Aston Martin DB11 engine building process revealed


With production of the DB11's new twin-turbo V12 engine underway at Aston Martin's engineering plant in Cologne, Germany, enthusiasts have been granted a glimpse into its complex construction.

At AMEP, as it is known, a team of over 100 highly-skilled employees work on building 8,000 powertrains each year.

The latest to enter the line-up, the 5.2 litre twin-turbo V12, features intelligent cylinder bank activation and stop/start technology.

It takes eight hours to build just one of the engines – a task that is completed by a single engineer in order to achieve "high levels of quality and consistency".

After the engine has been built, it is then subjected to hot and cold testing, before it is shipped to be fitted into the vehicle.

Aston Martin DB11 engine building process revealed

Aston Martin DB11 engine building process revealed

"AMEP is one of our great success stories and one of the jewels in the Aston Martin crown," the brand's President and CEO, Andy Palmer, said of the plant.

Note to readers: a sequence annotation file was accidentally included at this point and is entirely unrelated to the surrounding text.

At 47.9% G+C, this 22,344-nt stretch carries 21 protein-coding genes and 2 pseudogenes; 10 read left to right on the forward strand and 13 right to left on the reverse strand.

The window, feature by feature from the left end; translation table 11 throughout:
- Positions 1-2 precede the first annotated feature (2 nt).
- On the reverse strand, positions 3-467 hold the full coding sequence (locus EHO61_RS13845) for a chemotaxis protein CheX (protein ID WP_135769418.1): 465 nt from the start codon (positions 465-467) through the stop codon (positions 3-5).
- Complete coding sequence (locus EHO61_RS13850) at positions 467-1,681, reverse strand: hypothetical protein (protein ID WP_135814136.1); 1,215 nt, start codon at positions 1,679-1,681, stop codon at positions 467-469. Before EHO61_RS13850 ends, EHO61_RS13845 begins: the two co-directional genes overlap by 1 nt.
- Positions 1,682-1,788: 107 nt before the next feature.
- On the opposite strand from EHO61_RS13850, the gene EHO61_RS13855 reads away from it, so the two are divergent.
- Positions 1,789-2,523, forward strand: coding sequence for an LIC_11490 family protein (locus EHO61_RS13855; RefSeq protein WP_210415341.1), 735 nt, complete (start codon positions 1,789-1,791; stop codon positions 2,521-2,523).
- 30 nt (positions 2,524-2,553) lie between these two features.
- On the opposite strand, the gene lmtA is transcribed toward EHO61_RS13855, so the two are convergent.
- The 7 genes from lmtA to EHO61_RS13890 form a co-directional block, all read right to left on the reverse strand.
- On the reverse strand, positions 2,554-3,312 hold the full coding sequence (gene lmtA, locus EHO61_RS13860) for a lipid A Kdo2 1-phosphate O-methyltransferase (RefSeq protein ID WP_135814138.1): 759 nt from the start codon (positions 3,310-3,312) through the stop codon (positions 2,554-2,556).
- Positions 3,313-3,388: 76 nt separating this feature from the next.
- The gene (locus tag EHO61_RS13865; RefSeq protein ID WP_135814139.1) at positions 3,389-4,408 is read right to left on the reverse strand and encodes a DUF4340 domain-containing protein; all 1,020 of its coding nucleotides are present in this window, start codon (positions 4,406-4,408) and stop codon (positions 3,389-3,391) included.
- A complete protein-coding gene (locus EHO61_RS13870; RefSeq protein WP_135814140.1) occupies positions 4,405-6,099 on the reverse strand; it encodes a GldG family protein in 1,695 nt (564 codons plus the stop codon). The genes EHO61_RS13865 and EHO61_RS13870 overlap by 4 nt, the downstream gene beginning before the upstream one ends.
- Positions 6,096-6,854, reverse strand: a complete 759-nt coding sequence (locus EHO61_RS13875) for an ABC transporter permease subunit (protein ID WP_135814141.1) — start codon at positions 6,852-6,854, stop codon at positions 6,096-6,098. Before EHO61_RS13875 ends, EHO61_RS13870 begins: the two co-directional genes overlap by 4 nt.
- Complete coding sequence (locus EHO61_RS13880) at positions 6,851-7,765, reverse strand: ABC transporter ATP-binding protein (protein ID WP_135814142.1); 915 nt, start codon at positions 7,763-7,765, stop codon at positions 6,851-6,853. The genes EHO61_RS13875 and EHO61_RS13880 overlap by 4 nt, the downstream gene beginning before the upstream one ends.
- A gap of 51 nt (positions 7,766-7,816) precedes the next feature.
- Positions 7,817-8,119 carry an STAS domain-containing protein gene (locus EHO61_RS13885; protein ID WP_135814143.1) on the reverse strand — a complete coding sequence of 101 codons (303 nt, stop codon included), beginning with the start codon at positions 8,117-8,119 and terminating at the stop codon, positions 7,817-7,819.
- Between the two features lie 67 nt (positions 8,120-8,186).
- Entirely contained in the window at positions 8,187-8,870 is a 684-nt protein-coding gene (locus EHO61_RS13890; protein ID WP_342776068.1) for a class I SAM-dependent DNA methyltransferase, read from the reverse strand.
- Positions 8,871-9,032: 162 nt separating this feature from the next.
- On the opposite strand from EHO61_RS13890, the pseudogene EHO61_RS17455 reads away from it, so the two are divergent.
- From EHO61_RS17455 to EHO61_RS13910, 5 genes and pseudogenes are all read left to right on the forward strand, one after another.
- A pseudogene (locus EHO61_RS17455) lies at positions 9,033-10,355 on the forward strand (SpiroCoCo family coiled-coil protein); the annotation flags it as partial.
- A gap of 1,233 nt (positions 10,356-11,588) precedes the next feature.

"To have the ability to design and then manufacture our own high-performance engines in-house is something very special. It gives us ultimate control of quality and that all-important character for which Aston Martin cars are renowned."

When the DB11 goes on sale later this year, it will take the title of the most powerful production DB model ever, producing 599 HP and 516 lb-ft of torque.

The £154,900 model will be able to reach 62 mph from a standstill in just 3.9 seconds, continuing to push to a top speed of 200 mph.